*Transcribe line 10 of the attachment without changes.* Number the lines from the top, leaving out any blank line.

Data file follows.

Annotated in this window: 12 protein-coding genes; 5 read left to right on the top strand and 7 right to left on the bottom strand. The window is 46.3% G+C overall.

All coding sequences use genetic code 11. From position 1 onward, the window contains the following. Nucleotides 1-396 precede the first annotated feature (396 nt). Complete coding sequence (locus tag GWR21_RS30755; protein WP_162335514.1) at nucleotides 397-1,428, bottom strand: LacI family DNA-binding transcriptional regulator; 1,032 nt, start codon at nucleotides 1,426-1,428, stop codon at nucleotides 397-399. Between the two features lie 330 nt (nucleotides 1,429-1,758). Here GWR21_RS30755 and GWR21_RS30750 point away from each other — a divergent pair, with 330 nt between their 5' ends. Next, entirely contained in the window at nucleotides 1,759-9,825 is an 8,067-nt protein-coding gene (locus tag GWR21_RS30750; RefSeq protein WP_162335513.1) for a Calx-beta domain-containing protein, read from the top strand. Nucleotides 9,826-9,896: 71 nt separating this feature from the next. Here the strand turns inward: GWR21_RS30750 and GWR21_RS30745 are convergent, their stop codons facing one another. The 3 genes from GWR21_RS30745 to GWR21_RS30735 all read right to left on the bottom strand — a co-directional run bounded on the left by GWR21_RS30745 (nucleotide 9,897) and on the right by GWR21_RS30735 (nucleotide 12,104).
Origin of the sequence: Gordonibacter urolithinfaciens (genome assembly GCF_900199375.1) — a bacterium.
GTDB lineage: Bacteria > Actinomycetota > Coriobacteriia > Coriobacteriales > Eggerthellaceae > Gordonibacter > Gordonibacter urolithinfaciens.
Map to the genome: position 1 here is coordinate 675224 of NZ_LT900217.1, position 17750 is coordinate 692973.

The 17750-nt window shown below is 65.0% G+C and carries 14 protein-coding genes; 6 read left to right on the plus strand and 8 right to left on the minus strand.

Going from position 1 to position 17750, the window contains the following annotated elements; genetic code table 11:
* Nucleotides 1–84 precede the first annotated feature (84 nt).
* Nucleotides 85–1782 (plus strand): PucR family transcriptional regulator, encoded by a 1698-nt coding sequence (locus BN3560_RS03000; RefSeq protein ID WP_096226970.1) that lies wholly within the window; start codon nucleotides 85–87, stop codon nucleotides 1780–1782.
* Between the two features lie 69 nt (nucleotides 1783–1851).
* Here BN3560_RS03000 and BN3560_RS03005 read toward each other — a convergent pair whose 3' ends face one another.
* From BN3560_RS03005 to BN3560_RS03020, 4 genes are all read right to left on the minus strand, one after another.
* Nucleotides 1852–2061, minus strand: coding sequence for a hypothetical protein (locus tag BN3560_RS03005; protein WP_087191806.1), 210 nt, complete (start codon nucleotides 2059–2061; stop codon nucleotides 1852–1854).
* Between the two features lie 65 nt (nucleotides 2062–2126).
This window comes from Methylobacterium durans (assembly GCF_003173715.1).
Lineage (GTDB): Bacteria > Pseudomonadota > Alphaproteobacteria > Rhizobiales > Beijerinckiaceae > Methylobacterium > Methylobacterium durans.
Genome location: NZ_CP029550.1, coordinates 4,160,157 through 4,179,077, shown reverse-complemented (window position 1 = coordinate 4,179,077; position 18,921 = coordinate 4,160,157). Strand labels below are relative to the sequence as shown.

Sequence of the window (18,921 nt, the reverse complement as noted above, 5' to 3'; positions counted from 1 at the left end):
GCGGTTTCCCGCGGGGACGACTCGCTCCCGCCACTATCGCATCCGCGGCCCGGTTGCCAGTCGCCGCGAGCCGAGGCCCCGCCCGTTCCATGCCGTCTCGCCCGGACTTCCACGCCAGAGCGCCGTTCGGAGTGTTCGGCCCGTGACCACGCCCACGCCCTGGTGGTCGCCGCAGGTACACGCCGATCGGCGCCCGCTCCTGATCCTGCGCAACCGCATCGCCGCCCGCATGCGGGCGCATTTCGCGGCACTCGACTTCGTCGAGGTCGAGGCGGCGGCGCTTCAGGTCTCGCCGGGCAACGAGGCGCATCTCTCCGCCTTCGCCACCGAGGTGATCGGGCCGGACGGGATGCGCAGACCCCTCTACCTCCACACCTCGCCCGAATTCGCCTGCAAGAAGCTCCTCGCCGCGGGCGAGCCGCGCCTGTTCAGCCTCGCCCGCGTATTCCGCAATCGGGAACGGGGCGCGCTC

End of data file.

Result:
* Between the two features lie 69 nt (nucleotides 1783–1851).